The Peruvian author receives the award from the mayor of Marbella, Ángeles Muñoz. :: JOSELE-LANZA
At 7pm on a warm Friday evening outside Marbella’s theatre, cultural and political figures assembled for a historic event. Nobel Literature Prize winner Mario Vargas Llosa arrived arm-in-arm with his wife Patricia; he was about to be named “adopted son” (Hijo Adoptivo) of the town (an honour similar to receiving the ‘freedom of the city’).
Born in 1936 in Arequipa, Peru, prolific novelist Vargas Llosa is one of the leading writers of the Latin American Boom. His works of note include ‘The War of the End of the World’, ‘The Feast of the Goat’ and ‘Aunt Julia and the Scriptwriter’.
“I am profoundly grateful to the Ayuntamiento and people of Marbella for naming me Adopted Son of a town that I owe so much to,” said the writer during his compelling speech that was made without notes.
After visiting the town for the first time in 1984, he has since returned every year for his summer holiday. “Marbella is a little paradise that I come back to each year and it makes me feel young, optimistic and enthusiastic.”
“I always say that I am still alive thanks to three things in this order of importance: literacy; Patricia, my wife; and the Buchinger Clinic, that’s to say, Marbella,” he said. The outbreak of applause broke off the writer. And the second ovation was not far away either.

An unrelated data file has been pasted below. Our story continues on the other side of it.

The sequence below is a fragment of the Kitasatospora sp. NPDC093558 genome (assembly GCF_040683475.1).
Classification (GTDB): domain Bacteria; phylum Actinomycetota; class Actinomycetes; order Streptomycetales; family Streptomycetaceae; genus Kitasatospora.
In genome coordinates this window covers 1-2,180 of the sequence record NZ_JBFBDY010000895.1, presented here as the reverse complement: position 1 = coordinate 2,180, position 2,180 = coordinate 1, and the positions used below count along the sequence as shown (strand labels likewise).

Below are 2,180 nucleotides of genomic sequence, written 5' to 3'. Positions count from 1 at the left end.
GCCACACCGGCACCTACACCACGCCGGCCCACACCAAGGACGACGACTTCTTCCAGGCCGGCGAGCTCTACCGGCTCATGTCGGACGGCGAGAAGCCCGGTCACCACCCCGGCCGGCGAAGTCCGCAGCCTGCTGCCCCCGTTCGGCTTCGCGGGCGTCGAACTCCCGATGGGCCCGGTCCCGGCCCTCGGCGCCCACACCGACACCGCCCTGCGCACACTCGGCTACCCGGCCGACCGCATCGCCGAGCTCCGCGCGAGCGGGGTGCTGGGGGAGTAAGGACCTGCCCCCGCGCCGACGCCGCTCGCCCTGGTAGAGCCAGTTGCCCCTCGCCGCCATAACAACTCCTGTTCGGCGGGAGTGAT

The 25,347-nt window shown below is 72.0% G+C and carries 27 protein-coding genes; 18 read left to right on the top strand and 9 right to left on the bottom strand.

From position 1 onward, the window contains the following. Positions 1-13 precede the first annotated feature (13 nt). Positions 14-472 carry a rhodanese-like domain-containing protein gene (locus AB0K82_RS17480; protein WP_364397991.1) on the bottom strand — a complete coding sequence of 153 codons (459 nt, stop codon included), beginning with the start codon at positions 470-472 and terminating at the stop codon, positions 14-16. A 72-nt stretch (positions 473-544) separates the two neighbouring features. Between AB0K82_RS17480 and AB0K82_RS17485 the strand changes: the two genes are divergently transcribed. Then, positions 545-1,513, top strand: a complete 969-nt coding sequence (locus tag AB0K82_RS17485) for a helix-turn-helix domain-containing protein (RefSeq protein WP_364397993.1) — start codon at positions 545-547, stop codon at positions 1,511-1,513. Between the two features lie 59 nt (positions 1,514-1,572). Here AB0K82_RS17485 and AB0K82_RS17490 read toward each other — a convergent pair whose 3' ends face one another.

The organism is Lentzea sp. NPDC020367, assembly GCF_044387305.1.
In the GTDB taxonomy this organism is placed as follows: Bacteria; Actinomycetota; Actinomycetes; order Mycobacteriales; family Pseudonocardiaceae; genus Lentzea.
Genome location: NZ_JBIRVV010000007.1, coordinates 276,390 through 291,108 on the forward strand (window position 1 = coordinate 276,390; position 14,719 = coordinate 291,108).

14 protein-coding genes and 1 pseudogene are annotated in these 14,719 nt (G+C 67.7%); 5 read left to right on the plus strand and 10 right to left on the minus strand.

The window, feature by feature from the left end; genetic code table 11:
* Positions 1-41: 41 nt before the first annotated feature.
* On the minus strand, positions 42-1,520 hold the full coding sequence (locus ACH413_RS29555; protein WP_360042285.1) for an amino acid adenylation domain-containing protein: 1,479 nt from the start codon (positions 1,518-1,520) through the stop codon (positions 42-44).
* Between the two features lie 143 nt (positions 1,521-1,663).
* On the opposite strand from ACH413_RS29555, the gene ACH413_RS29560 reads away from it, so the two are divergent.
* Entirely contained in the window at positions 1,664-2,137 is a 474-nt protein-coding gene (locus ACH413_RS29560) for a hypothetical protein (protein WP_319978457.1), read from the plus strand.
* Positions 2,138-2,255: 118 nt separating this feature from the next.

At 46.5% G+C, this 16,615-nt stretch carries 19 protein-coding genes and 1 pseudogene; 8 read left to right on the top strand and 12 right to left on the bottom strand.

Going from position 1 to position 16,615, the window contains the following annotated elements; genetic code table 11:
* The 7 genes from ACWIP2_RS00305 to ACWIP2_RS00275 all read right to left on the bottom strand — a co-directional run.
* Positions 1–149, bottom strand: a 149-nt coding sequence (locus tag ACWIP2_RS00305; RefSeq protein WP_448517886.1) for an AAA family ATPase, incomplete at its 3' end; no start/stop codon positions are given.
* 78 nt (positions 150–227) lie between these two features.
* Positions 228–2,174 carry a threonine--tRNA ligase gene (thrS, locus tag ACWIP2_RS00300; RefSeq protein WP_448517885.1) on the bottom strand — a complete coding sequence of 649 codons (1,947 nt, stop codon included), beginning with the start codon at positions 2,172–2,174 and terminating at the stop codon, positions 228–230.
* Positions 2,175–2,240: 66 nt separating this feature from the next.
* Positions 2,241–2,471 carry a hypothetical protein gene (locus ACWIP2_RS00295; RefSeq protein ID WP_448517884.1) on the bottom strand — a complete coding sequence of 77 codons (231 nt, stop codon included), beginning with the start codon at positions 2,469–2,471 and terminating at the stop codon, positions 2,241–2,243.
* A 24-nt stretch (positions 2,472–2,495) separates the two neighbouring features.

“The Marbella I know is not the Marbella that the rest of the world knows: the Marbella of the jet-set, the Marbella of hot and raucous nights, the Marbella of the seven deadly sins.
“The Marbella I know is the Marbella of cardinal virtues, a city where one lives austerely, a very disciplined town where instead of going to clubs or bars or restaurants one is fed on water and soup. The Marbella I know is a Marbella that has retained its extraordinary natural beauty despite the constructive and destructive rage.”
The moving speech lasted over 40 minutes and was warmly greeted by the people of Marbella who now have new “adopted son”.